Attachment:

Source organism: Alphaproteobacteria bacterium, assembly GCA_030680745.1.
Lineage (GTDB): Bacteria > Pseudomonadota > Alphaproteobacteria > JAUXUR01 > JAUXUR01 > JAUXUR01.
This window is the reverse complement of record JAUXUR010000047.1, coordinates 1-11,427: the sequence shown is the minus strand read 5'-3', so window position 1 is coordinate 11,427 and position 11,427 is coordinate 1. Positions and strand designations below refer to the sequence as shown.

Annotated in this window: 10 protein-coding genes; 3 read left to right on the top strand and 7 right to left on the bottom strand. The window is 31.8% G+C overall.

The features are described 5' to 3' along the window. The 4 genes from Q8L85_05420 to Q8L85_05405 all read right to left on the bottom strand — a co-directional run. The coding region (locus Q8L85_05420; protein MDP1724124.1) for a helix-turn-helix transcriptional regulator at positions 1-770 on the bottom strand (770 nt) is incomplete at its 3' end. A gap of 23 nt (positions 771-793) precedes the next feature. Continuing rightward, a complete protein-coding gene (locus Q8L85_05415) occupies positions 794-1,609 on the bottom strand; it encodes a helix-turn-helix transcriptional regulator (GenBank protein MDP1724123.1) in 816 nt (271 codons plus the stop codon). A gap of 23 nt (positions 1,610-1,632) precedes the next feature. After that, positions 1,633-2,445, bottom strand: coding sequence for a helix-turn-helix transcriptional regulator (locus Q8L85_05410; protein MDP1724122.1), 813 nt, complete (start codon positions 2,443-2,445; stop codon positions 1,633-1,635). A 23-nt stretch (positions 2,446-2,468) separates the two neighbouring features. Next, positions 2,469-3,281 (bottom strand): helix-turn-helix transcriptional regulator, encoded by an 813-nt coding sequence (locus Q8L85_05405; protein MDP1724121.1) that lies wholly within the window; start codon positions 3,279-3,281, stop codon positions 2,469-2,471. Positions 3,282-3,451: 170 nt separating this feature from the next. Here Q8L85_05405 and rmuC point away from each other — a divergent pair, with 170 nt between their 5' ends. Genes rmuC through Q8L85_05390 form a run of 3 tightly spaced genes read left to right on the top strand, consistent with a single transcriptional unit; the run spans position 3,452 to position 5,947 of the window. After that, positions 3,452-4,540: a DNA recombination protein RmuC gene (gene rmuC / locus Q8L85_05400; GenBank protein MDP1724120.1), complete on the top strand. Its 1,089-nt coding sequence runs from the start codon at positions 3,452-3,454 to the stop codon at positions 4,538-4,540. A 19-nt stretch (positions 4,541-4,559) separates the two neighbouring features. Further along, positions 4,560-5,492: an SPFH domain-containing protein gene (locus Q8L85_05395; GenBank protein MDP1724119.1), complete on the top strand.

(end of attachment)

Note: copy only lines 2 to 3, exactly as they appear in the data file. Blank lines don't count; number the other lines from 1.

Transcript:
Lineage (GTDB): Bacteria > Pseudomonadota > Alphaproteobacteria > JAUXUR01 > JAUXUR01 > JAUXUR01.
This window is the reverse complement of record JAUXUR010000047.1, coordinates 1-11,427: the sequence shown is the minus strand read 5'-3', so window position 1 is coordinate 11,427 and position 11,427 is coordinate 1. Positions and strand designations below refer to the sequence as shown.